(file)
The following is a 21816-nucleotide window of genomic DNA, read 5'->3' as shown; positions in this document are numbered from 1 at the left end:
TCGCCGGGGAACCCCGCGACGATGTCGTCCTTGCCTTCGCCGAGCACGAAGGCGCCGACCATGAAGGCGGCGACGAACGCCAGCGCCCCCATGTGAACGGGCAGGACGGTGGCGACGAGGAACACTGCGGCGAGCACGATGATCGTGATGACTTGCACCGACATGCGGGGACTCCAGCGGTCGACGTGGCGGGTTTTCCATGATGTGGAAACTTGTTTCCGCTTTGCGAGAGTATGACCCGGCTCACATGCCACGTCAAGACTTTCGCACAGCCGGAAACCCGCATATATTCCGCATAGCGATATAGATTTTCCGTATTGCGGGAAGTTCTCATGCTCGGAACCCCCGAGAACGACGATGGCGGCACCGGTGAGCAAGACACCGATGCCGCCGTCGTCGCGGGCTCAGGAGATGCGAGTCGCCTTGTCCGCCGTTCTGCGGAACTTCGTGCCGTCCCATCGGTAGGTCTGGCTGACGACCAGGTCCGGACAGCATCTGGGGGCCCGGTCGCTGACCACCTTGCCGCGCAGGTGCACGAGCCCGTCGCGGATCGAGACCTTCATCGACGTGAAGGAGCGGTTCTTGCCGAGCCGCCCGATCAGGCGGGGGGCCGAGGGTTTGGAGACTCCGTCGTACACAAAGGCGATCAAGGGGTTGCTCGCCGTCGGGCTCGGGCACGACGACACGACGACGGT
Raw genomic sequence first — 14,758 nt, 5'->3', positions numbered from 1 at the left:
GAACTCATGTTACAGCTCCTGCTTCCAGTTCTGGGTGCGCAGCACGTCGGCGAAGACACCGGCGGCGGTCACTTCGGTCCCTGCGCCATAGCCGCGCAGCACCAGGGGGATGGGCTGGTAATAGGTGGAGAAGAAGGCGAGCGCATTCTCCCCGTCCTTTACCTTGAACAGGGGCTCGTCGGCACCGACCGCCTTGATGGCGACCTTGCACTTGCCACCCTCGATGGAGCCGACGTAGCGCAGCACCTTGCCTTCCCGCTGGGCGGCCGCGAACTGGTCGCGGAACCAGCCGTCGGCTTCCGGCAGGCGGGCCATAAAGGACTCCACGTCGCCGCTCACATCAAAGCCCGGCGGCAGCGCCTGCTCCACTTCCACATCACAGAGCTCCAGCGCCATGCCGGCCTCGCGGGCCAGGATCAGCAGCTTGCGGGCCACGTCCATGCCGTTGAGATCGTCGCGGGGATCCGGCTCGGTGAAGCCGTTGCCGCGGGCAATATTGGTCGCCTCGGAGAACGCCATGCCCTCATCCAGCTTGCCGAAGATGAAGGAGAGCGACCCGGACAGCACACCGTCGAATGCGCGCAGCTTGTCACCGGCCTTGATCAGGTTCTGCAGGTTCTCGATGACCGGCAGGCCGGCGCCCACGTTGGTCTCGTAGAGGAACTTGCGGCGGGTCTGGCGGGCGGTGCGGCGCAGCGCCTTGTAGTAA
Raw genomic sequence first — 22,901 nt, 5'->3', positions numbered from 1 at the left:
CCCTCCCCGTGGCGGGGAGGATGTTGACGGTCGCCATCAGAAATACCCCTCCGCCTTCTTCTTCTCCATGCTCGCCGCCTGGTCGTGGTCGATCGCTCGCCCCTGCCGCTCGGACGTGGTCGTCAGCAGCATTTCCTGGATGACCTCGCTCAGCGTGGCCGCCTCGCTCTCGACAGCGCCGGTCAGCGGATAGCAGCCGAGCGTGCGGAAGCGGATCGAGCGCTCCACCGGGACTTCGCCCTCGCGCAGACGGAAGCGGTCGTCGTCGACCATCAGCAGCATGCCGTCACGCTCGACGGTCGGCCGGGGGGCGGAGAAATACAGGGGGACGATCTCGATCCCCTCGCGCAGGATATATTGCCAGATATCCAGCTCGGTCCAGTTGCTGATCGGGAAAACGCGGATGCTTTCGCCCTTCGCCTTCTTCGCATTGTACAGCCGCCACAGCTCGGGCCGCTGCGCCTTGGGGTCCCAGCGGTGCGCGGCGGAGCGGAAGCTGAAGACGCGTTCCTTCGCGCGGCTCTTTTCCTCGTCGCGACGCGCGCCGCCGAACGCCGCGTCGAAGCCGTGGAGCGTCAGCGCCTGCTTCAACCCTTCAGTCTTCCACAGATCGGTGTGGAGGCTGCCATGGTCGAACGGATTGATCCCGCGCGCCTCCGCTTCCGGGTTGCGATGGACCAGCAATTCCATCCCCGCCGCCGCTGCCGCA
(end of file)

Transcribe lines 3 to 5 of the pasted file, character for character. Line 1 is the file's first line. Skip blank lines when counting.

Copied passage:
Raw genomic sequence first — 14,758 nt, 5'->3', positions numbered from 1 at the left:
GAACTCATGTTACAGCTCCTGCTTCCAGTTCTGGGTGCGCAGCACGTCGGCGAAGACACCGGCGGCGGTCACTTCGGTCCCTGCGCCATAGCCGCGCAGCACCAGGGGGATGGGCTGGTAATAGGTGGAGAAGAAGGCGAGCGCATTCTCCCCGTCCTTTACCTTGAACAGGGGCTCGTCGGCACCGACCGCCTTGATGGCGACCTTGCACTTGCCACCCTCGATGGAGCCGACGTAGCGCAGCACCTTGCCTTCCCGCTGGGCGGCCGCGAACTGGTCGCGGAACCAGCCGTCGGCTTCCGGCAGGCGGGCCATAAAGGACTCCACGTCGCCGCTCACATCAAAGCCCGGCGGCAGCGCCTGCTCCACTTCCACATCACAGAGCTCCAGCGCCATGCCGGCCTCGCGGGCCAGGATCAGCAGCTTGCGGGCCACGTCCATGCCGTTGAGATCGTCGCGGGGATCCGGCTCGGTGAAGCCGTTGCCGCGGGCAATATTGGTCGCCTCGGAGAACGCCATGCCCTCATCCAGCTTGCCGAAGATGAAGGAGAGCGACCCGGACAGCACACCGTCGAATGCGCGCAGCTTGTCACCGGCCTTGATCAGGTTCTGCAGGTTCTCGATGACCGGCAGGCCGGCGCCCACGTTGGTCTCGTAGAGGAACTTGCGGCGGGTCTGGCGGGCGGTGCGGCGCAGCGCCTTGTAGTAA
Raw genomic sequence first — 22,901 nt, 5'->3', positions numbered from 1 at the left: